French Bulldog Breeding

French Bulldog Breeding

Sharing is caring!


French bulldog breeding – French bulldogs are a popular breed of dog, and there’s no denying they’re cute. But prior to you going out and buying one, it’s essential to understand how French bulldogs are bred. You might be surprised at how different it is from how other dogs are created.

French bulldog breeders use very aggressive practices to breed dogs with specific characteristics.

I’m sure you’ve heard about French bulldogs and their distinctive features. You may have even seen one in person. But have you ever wondered how these dogs are bred?

French bulldog breeders are using very aggressive practices to breed dogs with specific characteristics, like the low-slung head and pushed-in face of the French bulldog. 

This is referred to as “selective breeding,” because they’re choosing to breed specific traits into their dogs (like a flat head) while preventing other features from being passed on by not allowing them to procreate (like a long nose).

These selective breeding practices can be beneficial when trying to create new breeds of animals or plants—but they can also lead to some unwanted side effects if done without careful consideration of genetics and genetic diversity.

French bulldog puppies usually come from artificial insemination.

Artificial insemination is a common breeding practice for French bulldogs. The process requires lots of equipment, including:

  • A room with a temperature-controlled environment
  • A bed that can be disinfected
  • A scale to weigh the puppies
  • An ultrasound machine so the breeder can see if there are any problems during pregnancy.

Surgery is usually required to deliver puppies.

You’ll want to be prepared for the possibility of surgery. The dam is too small, and the puppies’ heads are too large to deliver them naturally.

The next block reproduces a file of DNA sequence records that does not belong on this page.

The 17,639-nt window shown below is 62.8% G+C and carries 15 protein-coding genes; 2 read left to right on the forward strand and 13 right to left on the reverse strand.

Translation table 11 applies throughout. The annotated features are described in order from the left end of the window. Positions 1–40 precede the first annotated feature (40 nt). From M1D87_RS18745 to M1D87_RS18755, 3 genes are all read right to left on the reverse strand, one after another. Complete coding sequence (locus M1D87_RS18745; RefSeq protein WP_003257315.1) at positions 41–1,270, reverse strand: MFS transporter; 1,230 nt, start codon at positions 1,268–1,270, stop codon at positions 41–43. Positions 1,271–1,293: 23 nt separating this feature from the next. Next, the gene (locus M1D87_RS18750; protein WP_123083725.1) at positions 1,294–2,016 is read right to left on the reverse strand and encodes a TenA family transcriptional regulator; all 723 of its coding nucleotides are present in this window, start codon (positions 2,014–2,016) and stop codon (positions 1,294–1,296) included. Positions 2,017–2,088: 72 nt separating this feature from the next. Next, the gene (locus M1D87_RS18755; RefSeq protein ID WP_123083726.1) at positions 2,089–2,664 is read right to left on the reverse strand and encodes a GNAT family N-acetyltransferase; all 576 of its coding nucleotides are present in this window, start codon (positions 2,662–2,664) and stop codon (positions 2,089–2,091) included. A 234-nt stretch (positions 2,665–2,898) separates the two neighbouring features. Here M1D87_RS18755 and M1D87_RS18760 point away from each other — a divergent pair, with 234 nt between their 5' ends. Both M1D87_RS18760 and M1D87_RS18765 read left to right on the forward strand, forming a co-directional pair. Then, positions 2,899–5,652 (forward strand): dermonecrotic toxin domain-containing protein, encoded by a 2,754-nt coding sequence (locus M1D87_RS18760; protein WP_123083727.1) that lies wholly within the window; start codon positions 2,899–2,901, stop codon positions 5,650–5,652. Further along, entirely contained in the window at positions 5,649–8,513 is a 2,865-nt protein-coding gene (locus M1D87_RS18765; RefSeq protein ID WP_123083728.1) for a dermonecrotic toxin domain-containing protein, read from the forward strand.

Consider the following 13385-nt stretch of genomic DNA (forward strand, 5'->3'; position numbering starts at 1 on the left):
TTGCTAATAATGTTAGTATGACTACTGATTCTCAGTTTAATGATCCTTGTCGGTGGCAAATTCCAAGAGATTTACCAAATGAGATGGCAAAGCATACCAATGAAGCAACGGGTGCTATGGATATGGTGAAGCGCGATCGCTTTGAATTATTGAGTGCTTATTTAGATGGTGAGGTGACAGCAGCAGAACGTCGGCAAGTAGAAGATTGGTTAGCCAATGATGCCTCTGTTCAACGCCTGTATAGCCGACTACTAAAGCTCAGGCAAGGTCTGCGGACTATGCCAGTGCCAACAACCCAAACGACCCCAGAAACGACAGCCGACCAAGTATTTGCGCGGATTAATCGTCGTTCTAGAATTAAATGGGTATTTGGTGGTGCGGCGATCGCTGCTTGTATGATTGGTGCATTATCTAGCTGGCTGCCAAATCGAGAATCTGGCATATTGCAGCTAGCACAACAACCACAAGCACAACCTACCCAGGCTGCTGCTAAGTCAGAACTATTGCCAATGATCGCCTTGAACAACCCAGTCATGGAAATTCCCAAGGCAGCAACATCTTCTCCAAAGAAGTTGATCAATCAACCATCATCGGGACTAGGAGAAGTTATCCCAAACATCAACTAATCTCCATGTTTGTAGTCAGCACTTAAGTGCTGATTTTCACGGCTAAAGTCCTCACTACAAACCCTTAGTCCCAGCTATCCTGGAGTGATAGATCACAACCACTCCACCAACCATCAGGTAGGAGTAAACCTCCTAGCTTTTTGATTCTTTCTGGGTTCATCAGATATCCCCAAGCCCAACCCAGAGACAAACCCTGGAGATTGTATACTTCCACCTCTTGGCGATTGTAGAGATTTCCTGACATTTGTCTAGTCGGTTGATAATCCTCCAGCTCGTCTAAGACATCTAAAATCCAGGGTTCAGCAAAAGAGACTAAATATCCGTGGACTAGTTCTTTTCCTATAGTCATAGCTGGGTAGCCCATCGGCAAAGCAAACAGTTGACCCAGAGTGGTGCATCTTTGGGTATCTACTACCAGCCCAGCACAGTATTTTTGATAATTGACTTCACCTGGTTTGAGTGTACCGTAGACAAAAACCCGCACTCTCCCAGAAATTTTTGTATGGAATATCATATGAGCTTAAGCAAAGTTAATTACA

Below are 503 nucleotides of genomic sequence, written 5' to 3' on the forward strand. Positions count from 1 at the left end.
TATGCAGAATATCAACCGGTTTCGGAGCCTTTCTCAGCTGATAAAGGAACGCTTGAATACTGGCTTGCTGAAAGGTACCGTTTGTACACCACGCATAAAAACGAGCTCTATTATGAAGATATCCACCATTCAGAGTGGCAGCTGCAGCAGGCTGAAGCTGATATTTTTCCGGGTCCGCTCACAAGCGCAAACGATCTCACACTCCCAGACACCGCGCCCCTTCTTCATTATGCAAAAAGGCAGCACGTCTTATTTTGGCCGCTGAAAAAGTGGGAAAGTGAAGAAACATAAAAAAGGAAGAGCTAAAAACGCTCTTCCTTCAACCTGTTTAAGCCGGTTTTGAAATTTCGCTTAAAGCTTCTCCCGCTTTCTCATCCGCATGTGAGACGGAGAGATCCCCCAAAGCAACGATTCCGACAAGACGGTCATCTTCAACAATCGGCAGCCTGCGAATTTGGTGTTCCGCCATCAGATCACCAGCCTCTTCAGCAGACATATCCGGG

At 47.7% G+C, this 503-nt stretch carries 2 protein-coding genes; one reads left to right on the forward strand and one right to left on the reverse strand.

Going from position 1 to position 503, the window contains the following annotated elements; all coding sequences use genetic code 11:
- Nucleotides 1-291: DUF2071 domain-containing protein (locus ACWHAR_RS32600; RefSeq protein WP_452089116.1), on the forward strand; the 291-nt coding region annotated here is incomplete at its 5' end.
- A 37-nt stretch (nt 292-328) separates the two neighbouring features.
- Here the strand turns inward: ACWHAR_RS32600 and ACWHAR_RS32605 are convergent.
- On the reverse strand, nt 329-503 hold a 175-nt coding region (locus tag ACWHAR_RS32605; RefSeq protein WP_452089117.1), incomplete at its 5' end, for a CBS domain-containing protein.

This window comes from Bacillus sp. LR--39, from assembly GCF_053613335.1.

If you’re concerned about having your dog undergo general anaesthesia, talk to your veterinarian about other options, like fetal monitoring or an epidural block.

If C-section surgery is needed during pregnancy, you must choose an experienced surgeon who can perform this procedure with minimal risk to both mother and pup.

Be aware that it can take a long time for french bulldogs to conceive.

It can take a long time for french bulldogs to conceive. If you and your partner are considering breeding french bulldogs, you need to be aware of this. 

The breed’s fertility rate is meagre, meaning most dogs will not be able to conceive naturally or with artificial insemination. Remember that it could take several years before your female dog conceives and gives birth successfully.

Miscarriage rates are also high among french bulldogs, so be prepared for the possibility that one or more pregnancies may end that way if she does get pregnant. 

When a female dog does give birth, her gestation period ranges from 63–68 days—much longer than other breeds’ gestation periods (about 60 days).

A dog that has undergone a C-section should not breed again.

If your dog has undergone a C-section to give birth and is still healing, you should not breed her again. 

The procedure itself is risky, and the dog’s body will not be able to handle another pregnancy. 

It could also lead to health problems for your pet if she tries to carry a litter to term.

A good breeder may mate the Frenchie with a pug to reduce the litter size or increase the chances of natural delivery.

A good breeder may mate the Frenchie with a pug to reduce the litter size or increase the chances of natural delivery. 

The pug’s smaller litter size and natural delivery make this an appealing option for many breeders. However, there is no guarantee that an F1 hybrid from such a pairing will have these desirable traits.